President Biden arrived Sunday in Japan for the second leg of his trip to Asia, where he is expected to reaffirm Washington’s close relationship with Tokyo and attend a summit of the “Quad” — Australia, Japan, India and the U.S. — to counter China’s economic and military coercion in the region.
The visit to Japan marks Mr. Biden’s first trip there as president. On Monday, he will announce the Indo-Pacific Economic Framework (IPEF), his administration’s attempt to cobble together a replacement for the Trans-Pacific Partnership trade agreement that then-President Trump pulled out of.
Beijing has criticized the new framework, calling it a “closed club” that should be open to everyone in the Asia Pacific region, including China.
“It’s natural that they’re going to try to find ways to raise questions. In this particular case, it’s just flatly untrue to call IPEF closed. It is by design and definition an open platform,” National Security Adviser Jake Sullivan said Sunday. “We do expect, in addition to the countries that join for the launch tomorrow, others will come along in the months and years ahead.”
However, China will likely be happy that one Asian economic powerhouse — Taiwan — will not be part of the launch of the Indo-Pacific Economic Framework.
“But, we are looking to deepen our economic partnership with Taiwan, including on high-technology issues — including semiconductors and supply chains,” Mr. Sullivan told reporters on Air Force One. “We’re pursuing that … on a bilateral basis while we work with a range of other countries through the framework.”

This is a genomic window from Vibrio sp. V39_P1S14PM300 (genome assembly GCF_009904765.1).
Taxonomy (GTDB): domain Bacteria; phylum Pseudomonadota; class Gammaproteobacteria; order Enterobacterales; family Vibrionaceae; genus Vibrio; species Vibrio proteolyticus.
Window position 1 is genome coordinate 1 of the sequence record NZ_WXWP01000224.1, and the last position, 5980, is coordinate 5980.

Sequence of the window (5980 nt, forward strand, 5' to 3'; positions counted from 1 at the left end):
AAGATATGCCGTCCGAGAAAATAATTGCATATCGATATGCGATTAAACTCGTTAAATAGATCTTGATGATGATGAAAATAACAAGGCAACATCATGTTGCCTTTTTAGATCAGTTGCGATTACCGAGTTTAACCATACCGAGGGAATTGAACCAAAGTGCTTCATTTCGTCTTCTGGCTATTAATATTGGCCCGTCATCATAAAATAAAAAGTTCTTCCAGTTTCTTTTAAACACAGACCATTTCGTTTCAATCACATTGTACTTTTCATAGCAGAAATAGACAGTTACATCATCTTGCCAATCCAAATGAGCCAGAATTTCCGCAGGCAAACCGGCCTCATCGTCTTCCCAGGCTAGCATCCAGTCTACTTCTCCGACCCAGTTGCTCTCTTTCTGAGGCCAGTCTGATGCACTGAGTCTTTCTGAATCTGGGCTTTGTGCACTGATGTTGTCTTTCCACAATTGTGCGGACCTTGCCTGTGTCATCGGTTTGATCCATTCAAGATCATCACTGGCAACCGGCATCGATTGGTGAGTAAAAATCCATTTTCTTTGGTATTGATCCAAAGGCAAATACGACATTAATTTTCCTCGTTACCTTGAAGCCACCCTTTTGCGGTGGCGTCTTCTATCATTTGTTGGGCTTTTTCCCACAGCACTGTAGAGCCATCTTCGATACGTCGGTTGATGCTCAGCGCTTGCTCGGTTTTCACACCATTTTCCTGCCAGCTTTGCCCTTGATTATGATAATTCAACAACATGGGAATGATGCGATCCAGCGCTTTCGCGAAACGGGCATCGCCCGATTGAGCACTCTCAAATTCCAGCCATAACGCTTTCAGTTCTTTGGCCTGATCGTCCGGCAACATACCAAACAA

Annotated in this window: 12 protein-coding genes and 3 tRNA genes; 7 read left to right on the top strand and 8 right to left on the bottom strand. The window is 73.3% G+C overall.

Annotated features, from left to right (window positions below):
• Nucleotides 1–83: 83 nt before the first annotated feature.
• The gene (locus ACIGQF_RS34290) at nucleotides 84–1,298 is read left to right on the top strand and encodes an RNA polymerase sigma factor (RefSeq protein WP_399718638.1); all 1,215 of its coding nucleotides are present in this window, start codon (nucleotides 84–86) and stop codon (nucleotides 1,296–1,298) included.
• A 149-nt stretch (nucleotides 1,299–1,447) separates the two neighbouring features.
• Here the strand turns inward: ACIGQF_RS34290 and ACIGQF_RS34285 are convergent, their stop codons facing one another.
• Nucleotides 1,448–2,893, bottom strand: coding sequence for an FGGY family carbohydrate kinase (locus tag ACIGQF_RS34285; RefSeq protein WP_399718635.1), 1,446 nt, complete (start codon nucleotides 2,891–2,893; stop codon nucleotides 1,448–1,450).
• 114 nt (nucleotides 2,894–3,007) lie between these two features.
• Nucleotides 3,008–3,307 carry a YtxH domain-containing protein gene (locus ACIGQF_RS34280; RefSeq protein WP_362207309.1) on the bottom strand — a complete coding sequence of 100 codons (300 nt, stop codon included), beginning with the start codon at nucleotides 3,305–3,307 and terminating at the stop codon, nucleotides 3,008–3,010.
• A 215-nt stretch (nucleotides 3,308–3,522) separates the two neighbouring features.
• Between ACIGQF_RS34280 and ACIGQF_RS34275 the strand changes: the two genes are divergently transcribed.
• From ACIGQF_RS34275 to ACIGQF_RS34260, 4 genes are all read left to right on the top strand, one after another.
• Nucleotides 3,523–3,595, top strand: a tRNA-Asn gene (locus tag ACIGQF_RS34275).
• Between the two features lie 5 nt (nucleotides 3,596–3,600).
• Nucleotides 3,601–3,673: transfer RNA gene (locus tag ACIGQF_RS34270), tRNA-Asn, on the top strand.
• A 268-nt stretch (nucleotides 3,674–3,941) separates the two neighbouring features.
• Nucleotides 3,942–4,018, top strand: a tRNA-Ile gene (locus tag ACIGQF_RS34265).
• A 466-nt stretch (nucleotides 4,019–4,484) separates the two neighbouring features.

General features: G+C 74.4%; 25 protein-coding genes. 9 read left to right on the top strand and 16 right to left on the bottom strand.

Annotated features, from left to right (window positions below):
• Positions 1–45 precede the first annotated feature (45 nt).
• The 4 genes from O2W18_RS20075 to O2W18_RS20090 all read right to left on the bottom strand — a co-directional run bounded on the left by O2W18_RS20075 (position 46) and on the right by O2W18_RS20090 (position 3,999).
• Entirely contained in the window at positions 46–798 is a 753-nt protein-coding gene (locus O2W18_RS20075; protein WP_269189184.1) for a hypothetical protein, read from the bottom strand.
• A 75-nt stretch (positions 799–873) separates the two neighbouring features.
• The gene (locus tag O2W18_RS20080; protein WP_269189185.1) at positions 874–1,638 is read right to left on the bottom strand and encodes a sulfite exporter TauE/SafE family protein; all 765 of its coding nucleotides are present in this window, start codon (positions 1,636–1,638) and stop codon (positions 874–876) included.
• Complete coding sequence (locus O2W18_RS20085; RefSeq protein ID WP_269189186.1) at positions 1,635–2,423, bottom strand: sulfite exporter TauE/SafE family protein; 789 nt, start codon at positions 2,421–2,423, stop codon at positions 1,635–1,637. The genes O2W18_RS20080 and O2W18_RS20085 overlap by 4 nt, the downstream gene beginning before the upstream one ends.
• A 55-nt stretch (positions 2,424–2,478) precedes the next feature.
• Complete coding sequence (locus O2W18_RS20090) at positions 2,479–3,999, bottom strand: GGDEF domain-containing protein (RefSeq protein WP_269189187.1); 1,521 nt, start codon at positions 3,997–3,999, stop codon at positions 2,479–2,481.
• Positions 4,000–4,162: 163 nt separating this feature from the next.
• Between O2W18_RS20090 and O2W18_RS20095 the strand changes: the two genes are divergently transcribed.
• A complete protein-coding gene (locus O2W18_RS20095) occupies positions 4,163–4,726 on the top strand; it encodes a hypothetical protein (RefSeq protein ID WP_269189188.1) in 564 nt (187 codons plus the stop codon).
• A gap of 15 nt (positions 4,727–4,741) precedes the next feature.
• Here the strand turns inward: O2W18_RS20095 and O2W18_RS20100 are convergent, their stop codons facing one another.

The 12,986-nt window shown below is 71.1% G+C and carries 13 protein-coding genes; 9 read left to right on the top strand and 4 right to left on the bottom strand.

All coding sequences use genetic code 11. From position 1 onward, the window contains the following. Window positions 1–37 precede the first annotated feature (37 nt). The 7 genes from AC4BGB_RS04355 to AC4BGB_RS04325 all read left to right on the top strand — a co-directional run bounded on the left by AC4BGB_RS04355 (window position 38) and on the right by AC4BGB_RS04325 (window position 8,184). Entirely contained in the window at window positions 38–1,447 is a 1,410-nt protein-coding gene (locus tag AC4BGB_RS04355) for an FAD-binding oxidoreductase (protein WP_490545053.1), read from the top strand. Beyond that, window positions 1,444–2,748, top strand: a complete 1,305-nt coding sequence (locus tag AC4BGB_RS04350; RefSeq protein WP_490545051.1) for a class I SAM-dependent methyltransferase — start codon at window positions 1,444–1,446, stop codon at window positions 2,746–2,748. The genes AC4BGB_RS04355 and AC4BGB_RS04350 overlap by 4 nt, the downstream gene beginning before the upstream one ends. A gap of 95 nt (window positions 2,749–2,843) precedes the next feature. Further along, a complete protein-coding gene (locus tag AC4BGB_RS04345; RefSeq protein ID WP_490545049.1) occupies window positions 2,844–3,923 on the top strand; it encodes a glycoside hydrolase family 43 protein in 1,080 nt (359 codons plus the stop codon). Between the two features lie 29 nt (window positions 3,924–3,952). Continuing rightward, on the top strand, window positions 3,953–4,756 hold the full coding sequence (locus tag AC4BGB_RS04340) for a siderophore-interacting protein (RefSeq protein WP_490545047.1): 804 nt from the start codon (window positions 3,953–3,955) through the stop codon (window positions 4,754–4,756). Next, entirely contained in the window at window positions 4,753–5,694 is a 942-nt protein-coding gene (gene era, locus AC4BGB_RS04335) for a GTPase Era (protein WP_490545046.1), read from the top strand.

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The agreement itself will not address maritime security concerns in the region. Mr. Sullivan said the framework is not a security agreement.
“It’s an economic arrangement focused around the further integration of Indo-Pacific economies, setting of standards and rules, particularly in new areas like the digital economy, and also trying to ensure that there are secure and resilient supply chains,” he said.
On Monday, Mr. Biden is scheduled to meet Japanese Emperor Naruhito at the Imperial Palace in Tokyo before holding his first in-person bilateral summit with Prime Minister Fumio Kishida. They are expected to affirm that their countries will work together to counter North Korea’s stepped-up nuclear and missile provocations.
Retired Navy Adm. Mike Mullen, former chairman of the Joint Chiefs, said Sunday on ABC’s “This Week” that dealing with Pyongyang over its nuclear program is “deja vu all over again.”
“The solution here must go through Beijing and our relationship with China is worsening. That makes solving this more difficult,” Adm. Mullen said. “I think the president’s visit, in that regard, is very critical: to try to contain what continues to be a real challenge in North Korea with his development in nuclear weapons.”
On Saturday, Mr. Kishida told reporters that he wants to have “frank, in-person” discussions with Mr. Biden on a variety of issues, such as regional security, climate change and nuclear disarmament.
Both leaders are expected to reaffirm the policy to continue to impose heavy sanctions on Russia and provide continued support for Ukraine, along with calling for cooperation from other Asian nations, according to the Japanese broadcaster NHK.
Mr. Kishida, 64, took office in October. He is the second Japanese prime minister of the Biden administration. His predecessor, Yoshihide Suga, was forced to step down over public dissatisfaction about how his government handled the COVID-19 pandemic in Japan.